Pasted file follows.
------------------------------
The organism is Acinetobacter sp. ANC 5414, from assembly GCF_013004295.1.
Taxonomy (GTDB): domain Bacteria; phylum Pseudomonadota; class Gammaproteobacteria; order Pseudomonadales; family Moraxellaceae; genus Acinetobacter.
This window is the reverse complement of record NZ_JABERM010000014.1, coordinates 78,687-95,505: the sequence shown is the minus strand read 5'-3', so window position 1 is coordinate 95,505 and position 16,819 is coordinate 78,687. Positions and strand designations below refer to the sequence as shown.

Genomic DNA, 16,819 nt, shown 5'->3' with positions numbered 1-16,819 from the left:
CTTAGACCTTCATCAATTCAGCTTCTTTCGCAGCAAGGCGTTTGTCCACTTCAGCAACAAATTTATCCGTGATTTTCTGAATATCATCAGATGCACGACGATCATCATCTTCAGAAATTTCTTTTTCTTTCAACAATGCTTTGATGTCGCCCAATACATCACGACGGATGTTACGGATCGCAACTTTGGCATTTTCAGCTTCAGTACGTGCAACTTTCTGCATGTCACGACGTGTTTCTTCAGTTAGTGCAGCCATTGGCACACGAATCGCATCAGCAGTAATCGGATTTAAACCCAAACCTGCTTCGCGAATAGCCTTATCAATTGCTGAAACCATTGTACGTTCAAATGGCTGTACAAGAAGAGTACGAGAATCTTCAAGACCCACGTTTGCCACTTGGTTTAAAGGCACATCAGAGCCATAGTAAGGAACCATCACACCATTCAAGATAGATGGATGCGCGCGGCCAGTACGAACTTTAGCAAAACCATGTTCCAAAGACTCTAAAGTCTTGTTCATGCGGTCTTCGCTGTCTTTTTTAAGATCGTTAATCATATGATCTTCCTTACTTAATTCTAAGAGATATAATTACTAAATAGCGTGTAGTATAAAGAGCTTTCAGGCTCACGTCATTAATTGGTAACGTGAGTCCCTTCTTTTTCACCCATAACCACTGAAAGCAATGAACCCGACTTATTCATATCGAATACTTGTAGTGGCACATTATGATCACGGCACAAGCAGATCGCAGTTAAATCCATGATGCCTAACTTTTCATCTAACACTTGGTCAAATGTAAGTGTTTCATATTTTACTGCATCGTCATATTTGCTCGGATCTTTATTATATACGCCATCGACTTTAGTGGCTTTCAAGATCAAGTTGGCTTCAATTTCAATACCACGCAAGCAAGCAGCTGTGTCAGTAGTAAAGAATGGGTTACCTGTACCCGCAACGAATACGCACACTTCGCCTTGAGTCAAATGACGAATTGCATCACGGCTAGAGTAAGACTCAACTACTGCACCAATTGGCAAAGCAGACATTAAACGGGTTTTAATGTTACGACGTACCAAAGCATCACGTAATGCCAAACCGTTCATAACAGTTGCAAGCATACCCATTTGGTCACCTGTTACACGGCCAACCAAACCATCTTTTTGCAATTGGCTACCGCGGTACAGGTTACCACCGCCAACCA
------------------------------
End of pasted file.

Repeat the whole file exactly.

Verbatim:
The organism is Acinetobacter sp. ANC 5414, from assembly GCF_013004295.1.
Taxonomy (GTDB): domain Bacteria; phylum Pseudomonadota; class Gammaproteobacteria; order Pseudomonadales; family Moraxellaceae; genus Acinetobacter.
This window is the reverse complement of record NZ_JABERM010000014.1, coordinates 78,687-95,505: the sequence shown is the minus strand read 5'-3', so window position 1 is coordinate 95,505 and position 16,819 is coordinate 78,687. Positions and strand designations below refer to the sequence as shown.

Genomic DNA, 16,819 nt, shown 5'->3' with positions numbered 1-16,819 from the left:
CTTAGACCTTCATCAATTCAGCTTCTTTCGCAGCAAGGCGTTTGTCCACTTCAGCAACAAATTTATCCGTGATTTTCTGAATATCATCAGATGCACGACGATCATCATCTTCAGAAATTTCTTTTTCTTTCAACAATGCTTTGATGTCGCCCAATACATCACGACGGATGTTACGGATCGCAACTTTGGCATTTTCAGCTTCAGTACGTGCAACTTTCTGCATGTCACGACGTGTTTCTTCAGTTAGTGCAGCCATTGGCACACGAATCGCATCAGCAGTAATCGGATTTAAACCCAAACCTGCTTCGCGAATAGCCTTATCAATTGCTGAAACCATTGTACGTTCAAATGGCTGTACAAGAAGAGTACGAGAATCTTCAAGACCCACGTTTGCCACTTGGTTTAAAGGCACATCAGAGCCATAGTAAGGAACCATCACACCATTCAAGATAGATGGATGCGCGCGGCCAGTACGAACTTTAGCAAAACCATGTTCCAAAGACTCTAAAGTCTTGTTCATGCGGTCTTCGCTGTCTTTTTTAAGATCGTTAATCATATGATCTTCCTTACTTAATTCTAAGAGATATAATTACTAAATAGCGTGTAGTATAAAGAGCTTTCAGGCTCACGTCATTAATTGGTAACGTGAGTCCCTTCTTTTTCACCCATAACCACTGAAAGCAATGAACCCGACTTATTCATATCGAATACTTGTAGTGGCACATTATGATCACGGCACAAGCAGATCGCAGTTAAATCCATGATGCCTAACTTTTCATCTAACACTTGGTCAAATGTAAGTGTTTCATATTTTACTGCATCGTCATATTTGCTCGGATCTTTATTATATACGCCATCGACTTTAGTGGCTTTCAAGATCAAGTTGGCTTCAATTTCAATACCACGCAAGCAAGCAGCTGTGTCAGTAGTAAAGAATGGGTTACCTGTACCCGCAACGAATACGCACACTTCGCCTTGAGTCAAATGACGAATTGCATCACGGCTAGAGTAAGACTCAACTACTGCACCAATTGGCAAAGCAGACATTAAACGGGTTTTAATGTTACGACGTACCAAAGCATCACGTAATGCCAAACCGTTCATAACAGTTGCAAGCATACCCATTTGGTCACCTGTTACACGGCCAACCAAACCATCTTTTTGCAATTGGCTACCGCGGTACAGGTTACCACCGCCAACCA